The results presented in this Account demonstrate a variety of control factors that can be used to drive self-organization in coordination-driven self-assembly. The absolute self-organization of discrete supramolecules can be achieved using inputs such as dipolar interactions, steric interactions, and differences in geometric parameters of subunits. Absolute self-organization can be directed by a single control factor or multiple factors used simultaneously. We have also observed instances where self-organization is not absolute and varies in its deviation from statistical results. Steric interactions are particularly useful control factors for driving such amplified self-organization because they can be subtly tuned through small structural variations, allowing for the degree of amplified organization to be continuously controlled. Functional groups attached to otherwise identical subunits have been shown to influence self-organization through “second order” effects. For example, hydrophobic interactions, which play a significant role in the self-assembly and self-organization of biological systems, can have an effect on the extent of abiological self-organization. All together these studies outline a range of influences that can drive a complex mixture of Pt(II)-based acceptors and pyridyl donors from assembling into a purely statistical collection of products, to a collection where certain products are more favored, and all the way to the absolute self-organization of particular supramolecular structures. Future investigations of self-organization that combine various self-assembly protocols will continue to build upon these results. An ultimate goal of this research would be to have the ability to prepare highly functional systems (catalysts, supramolecular motors, light-harvesting assemblies, etc.) simply by mixing a variety of molecular subunits that then self-organize into the desired complex assemblies according to the information and control factors built into their structures.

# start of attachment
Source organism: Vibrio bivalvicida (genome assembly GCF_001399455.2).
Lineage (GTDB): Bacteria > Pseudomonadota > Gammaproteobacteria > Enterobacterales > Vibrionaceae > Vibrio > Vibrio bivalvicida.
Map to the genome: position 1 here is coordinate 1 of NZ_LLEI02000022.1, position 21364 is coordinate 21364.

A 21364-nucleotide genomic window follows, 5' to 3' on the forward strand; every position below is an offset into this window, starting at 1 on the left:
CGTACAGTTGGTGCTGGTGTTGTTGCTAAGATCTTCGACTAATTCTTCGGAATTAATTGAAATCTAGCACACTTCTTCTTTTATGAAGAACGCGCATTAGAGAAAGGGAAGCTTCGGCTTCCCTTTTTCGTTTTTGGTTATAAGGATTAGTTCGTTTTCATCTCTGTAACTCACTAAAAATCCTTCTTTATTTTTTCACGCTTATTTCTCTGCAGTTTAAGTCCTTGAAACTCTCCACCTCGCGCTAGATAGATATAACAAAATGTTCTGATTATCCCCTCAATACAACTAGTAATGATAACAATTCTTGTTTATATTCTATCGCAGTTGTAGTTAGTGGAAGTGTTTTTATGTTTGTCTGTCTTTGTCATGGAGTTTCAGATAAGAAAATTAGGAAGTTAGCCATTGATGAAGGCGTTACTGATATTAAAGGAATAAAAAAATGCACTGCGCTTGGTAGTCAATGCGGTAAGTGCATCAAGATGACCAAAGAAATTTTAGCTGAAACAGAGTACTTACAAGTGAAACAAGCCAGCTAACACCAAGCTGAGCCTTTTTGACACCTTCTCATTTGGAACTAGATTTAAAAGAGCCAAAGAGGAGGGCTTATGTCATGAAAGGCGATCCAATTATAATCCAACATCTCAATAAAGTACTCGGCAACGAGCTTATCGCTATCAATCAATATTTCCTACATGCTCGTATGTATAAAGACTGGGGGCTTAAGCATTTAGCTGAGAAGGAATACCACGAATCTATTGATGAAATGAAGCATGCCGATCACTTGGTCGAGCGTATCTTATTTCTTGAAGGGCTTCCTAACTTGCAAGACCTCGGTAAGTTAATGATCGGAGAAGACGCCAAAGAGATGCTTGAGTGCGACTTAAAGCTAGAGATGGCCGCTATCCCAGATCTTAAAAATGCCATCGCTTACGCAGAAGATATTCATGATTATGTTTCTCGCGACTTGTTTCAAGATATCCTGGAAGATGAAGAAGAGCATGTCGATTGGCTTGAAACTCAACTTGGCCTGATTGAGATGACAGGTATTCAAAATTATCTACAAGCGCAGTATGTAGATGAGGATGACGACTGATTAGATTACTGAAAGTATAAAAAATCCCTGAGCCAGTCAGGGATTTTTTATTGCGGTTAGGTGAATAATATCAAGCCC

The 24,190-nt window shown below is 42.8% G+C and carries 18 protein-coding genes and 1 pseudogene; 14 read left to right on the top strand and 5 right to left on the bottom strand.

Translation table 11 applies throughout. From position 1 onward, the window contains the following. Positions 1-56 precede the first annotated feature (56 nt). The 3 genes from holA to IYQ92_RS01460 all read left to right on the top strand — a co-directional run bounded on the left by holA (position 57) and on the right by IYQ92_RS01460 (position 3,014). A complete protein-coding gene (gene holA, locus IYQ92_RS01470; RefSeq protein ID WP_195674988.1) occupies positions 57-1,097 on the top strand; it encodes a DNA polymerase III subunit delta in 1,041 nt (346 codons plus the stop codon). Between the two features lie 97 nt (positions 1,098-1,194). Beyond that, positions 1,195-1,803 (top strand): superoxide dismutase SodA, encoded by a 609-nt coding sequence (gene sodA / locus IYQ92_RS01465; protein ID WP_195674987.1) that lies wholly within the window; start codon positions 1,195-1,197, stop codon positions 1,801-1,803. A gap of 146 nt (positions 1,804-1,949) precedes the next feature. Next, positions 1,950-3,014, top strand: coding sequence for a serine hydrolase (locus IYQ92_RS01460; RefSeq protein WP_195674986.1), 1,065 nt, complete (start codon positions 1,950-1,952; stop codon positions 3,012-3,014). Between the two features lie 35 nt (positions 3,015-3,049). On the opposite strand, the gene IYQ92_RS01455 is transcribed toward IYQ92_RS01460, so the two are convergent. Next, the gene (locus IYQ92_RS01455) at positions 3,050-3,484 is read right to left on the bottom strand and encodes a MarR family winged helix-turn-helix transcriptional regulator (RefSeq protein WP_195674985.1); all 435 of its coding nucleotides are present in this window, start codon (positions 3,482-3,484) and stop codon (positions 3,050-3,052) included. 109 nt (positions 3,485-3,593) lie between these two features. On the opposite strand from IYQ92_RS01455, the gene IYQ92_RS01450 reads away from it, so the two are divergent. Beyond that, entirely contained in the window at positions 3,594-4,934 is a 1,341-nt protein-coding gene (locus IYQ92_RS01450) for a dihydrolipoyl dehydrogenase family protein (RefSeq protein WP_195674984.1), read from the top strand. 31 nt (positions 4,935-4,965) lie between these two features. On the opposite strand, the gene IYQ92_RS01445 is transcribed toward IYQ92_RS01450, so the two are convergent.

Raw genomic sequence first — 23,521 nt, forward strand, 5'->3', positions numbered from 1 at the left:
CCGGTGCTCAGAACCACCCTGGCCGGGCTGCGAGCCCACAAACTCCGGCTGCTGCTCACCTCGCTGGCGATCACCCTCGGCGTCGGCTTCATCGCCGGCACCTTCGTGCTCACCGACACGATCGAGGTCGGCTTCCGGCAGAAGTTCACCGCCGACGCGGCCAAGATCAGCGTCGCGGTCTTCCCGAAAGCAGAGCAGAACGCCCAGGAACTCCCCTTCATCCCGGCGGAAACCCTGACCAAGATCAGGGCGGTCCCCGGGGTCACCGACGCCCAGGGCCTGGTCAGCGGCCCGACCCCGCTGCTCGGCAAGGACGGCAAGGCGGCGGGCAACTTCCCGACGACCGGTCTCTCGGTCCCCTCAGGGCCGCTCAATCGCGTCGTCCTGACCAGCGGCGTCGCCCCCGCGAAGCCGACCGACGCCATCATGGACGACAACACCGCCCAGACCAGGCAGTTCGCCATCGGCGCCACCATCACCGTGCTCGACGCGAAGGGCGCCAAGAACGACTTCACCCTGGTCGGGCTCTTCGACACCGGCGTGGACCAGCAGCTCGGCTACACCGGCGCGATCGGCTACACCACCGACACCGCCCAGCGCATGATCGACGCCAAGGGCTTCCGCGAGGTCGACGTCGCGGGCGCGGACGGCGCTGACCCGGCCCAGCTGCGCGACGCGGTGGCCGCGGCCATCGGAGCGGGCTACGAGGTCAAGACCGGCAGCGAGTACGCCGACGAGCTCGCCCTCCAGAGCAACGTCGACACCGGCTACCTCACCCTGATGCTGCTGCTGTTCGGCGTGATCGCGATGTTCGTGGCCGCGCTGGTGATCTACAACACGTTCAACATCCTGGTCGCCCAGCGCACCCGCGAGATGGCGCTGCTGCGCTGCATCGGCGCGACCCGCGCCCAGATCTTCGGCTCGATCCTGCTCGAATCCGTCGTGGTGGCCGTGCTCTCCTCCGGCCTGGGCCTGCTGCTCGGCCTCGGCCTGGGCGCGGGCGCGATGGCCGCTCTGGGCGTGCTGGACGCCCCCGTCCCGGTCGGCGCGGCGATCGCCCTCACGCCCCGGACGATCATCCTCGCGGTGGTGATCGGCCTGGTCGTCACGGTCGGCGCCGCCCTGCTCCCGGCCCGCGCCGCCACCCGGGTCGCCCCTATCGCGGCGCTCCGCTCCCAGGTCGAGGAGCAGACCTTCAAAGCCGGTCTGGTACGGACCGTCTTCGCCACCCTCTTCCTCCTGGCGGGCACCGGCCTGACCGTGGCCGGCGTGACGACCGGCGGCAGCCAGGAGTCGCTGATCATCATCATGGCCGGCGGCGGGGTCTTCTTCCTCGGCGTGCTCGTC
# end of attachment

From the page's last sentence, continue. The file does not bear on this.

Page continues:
We thank all of the co-workers who have contributed to this research as cited. P.J.S. and B.H.N. thank the NIH (GM-57052 and GM-080820) for support. P.J.S and K.W.C appreciate the financial support of WCU program (R33-2008-000-10003-0) organized by Korean government.



Brian H. Northrop received his B.A. degree in Chemistry in 2001 from Middlebury College and his Ph.D. from the University of California, Los Angeles, 2006. He has since been an NIH postdoctoral fellow in the laboratory of Professor Stang and will join the faculty at Wesleyan University in the fall of 2009.